Addressing the annual U.N. General Assembly on Tuesday, U.S. President Donald Trump touted the reversal of his predecessor’s policies, warning about the Iranian threat, in addition to bashing the U.N. Human Rights Council and the International Criminal Court.

Since withdrawing the United States from the 2015 Iran nuclear deal in May, the Trump administration has imposed harsher sanctions on the regime—first in August, targeting Iran’s economy, with the next round to pressure Tehran’s energy industry come Nov. 4. In his U.N. address, the president reasserted his tough posture on the Islamic Republic.

“Iran’s leaders sow chaos, death and destruction. They do not respect their neighbors or borders, or the sovereign rights of nations,” he said. “Instead, Iran’s leaders plunder the nation’s resources to enrich themselves, and to spread mayhem across the Middle East and far beyond.”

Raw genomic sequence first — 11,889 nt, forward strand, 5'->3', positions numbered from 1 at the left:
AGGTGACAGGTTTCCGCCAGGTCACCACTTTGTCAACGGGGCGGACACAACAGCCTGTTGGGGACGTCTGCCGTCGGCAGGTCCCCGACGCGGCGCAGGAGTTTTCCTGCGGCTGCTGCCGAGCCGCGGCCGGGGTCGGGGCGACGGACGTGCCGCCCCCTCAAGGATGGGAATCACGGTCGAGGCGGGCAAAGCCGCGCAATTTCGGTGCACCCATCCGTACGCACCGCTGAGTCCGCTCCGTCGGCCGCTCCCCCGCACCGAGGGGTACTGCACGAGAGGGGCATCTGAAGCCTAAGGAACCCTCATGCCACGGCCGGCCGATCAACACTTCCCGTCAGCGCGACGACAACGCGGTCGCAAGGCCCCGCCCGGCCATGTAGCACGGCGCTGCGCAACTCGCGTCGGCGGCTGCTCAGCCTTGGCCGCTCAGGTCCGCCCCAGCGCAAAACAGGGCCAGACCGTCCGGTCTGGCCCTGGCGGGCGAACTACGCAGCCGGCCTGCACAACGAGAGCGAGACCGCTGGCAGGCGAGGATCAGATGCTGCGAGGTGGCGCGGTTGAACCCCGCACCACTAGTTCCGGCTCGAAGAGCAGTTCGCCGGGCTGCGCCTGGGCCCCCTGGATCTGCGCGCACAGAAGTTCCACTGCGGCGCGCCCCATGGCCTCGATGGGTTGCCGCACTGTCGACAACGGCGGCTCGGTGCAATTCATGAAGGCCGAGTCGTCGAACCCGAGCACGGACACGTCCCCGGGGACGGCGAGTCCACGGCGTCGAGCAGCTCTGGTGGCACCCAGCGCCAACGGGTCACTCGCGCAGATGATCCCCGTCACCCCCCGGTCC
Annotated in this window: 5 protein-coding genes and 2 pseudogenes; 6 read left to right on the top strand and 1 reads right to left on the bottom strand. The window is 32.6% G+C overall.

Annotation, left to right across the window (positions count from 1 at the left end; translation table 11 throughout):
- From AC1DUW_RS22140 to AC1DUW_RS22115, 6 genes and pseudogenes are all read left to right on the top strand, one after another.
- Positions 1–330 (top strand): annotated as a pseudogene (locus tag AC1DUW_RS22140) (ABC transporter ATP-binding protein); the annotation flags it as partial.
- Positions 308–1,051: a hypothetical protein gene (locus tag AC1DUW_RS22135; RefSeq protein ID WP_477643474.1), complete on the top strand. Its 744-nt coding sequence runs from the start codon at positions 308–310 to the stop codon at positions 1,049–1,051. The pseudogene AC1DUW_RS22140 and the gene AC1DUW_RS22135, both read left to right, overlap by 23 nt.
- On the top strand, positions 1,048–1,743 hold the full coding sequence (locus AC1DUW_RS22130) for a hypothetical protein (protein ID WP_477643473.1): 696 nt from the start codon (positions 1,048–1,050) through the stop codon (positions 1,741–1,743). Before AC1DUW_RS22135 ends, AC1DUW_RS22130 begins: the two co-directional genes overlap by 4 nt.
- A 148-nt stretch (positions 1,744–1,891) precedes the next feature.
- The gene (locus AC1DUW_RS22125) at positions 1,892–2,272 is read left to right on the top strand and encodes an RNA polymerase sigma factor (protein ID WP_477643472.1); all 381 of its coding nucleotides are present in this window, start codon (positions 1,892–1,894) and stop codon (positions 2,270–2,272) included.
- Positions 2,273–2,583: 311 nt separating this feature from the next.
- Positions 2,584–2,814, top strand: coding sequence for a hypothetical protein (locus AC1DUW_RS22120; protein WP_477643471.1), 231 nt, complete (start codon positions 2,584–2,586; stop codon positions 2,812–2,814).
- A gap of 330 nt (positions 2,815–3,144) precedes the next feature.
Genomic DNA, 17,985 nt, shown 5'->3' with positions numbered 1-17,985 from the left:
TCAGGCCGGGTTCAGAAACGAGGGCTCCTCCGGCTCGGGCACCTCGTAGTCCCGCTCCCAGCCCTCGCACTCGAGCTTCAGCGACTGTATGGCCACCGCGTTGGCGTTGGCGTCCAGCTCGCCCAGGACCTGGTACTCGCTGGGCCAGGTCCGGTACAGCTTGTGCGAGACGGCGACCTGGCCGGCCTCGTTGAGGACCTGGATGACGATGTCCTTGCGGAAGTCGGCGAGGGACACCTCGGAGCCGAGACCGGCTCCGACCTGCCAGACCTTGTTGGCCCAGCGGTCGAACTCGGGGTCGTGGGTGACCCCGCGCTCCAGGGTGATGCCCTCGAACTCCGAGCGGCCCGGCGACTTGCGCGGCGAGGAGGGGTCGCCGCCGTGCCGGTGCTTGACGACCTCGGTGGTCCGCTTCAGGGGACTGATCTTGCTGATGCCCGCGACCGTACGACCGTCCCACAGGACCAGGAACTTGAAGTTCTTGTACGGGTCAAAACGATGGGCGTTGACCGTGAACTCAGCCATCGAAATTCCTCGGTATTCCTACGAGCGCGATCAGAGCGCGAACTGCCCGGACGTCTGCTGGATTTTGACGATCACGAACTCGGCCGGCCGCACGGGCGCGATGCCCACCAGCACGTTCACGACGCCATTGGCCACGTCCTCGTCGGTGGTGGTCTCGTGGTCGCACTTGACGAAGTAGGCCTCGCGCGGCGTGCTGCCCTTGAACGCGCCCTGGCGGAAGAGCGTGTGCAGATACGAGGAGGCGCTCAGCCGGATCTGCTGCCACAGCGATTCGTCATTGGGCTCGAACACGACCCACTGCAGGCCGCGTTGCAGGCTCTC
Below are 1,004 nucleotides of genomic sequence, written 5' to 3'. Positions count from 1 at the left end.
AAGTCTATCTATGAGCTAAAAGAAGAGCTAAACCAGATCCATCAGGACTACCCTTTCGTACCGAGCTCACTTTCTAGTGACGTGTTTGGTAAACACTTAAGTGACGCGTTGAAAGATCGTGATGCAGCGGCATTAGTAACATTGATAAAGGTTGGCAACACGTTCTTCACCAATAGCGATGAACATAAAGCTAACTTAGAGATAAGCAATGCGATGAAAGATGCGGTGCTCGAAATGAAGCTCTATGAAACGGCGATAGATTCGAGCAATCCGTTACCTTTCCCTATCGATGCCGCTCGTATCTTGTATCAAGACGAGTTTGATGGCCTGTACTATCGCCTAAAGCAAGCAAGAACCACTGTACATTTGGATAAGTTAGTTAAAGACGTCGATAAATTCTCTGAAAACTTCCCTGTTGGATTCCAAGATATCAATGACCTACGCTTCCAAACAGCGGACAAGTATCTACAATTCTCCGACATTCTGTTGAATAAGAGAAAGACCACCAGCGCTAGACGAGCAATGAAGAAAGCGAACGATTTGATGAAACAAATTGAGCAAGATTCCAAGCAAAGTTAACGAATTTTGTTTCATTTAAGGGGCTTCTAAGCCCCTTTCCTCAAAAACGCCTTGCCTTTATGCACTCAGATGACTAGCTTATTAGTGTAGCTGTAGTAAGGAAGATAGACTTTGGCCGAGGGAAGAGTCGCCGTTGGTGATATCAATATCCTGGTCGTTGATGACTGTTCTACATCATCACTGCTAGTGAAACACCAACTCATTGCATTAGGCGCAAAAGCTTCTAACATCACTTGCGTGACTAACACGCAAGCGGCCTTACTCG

The president continued, saying “the Iranian people are rightly outraged that their leaders have embezzled billions of dollars from Iran’s treasury, seized valuable portions of the economy and looted the people’s religious endowments, all to line their own pockets and send their proxies to wage war.

“We cannot allow the world’s leading sponsor of terrorism to possess the planet’s most dangerous weapons,” he added. “We cannot allow a regime that chants death to America and that threatens Israel with annihilation.”

Trump refused to meet with Iranian leaders on the sidelines of the General Assembly, saying that he cannot meet with them until the country changes its behavior.

“It was me who said no, not them,” he told reporters while sitting next to Colombian President Ivan Duque.

‘A grave embarrassment, shielding human-rights abusers’